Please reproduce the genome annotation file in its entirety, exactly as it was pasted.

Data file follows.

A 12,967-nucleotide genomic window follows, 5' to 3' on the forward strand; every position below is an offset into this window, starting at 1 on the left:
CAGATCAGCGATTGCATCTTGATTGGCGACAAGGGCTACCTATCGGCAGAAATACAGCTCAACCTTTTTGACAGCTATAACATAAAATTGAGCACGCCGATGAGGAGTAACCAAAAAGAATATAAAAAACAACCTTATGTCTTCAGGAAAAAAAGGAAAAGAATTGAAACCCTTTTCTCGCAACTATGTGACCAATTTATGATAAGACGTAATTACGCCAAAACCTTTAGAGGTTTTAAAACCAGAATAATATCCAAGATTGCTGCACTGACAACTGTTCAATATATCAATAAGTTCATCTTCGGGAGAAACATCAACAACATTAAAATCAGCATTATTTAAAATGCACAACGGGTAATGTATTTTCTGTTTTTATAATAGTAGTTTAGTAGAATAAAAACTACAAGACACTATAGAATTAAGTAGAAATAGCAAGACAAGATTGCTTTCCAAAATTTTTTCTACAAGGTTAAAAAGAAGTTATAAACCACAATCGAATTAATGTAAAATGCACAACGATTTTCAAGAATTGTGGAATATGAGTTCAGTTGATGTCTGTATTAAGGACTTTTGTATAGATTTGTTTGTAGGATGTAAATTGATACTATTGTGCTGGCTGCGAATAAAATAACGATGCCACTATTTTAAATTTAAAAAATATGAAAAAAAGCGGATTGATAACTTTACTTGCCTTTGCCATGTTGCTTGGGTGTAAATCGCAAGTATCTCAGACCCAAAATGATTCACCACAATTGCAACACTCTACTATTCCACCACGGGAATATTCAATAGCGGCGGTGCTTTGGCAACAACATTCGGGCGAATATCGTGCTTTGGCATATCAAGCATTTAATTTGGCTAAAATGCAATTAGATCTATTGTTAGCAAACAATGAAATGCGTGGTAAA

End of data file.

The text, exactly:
A 12,967-nucleotide genomic window follows, 5' to 3' on the forward strand; every position below is an offset into this window, starting at 1 on the left:
CAGATCAGCGATTGCATCTTGATTGGCGACAAGGGCTACCTATCGGCAGAAATACAGCTCAACCTTTTTGACAGCTATAACATAAAATTGAGCACGCCGATGAGGAGTAACCAAAAAGAATATAAAAAACAACCTTATGTCTTCAGGAAAAAAAGGAAAAGAATTGAAACCCTTTTCTCGCAACTATGTGACCAATTTATGATAAGACGTAATTACGCCAAAACCTTTAGAGGTTTTAAAACCAGAATAATATCCAAGATTGCTGCACTGACAACTGTTCAATATATCAATAAGTTCATCTTCGGGAGAAACATCAACAACATTAAAATCAGCATTATTTAAAATGCACAACGGGTAATGTATTTTCTGTTTTTATAATAGTAGTTTAGTAGAATAAAAACTACAAGACACTATAGAATTAAGTAGAAATAGCAAGACAAGATTGCTTTCCAAAATTTTTTCTACAAGGTTAAAAAGAAGTTATAAACCACAATCGAATTAATGTAAAATGCACAACGATTTTCAAGAATTGTGGAATATGAGTTCAGTTGATGTCTGTATTAAGGACTTTTGTATAGATTTGTTTGTAGGATGTAAATTGATACTATTGTGCTGGCTGCGAATAAAATAACGATGCCACTATTTTAAATTTAAAAAATATGAAAAAAAGCGGATTGATAACTTTACTTGCCTTTGCCATGTTGCTTGGGTGTAAATCGCAAGTATCTCAGACCCAAAATGATTCACCACAATTGCAACACTCTACTATTCCACCACGGGAATATTCAATAGCGGCGGTGCTTTGGCAACAACATTCGGGCGAATATCGTGCTTTGGCATATCAAGCATTTAATTTGGCTAAAATGCAATTAGATCTATTGTTAGCAAACAATGAAATGCGTGGTAAA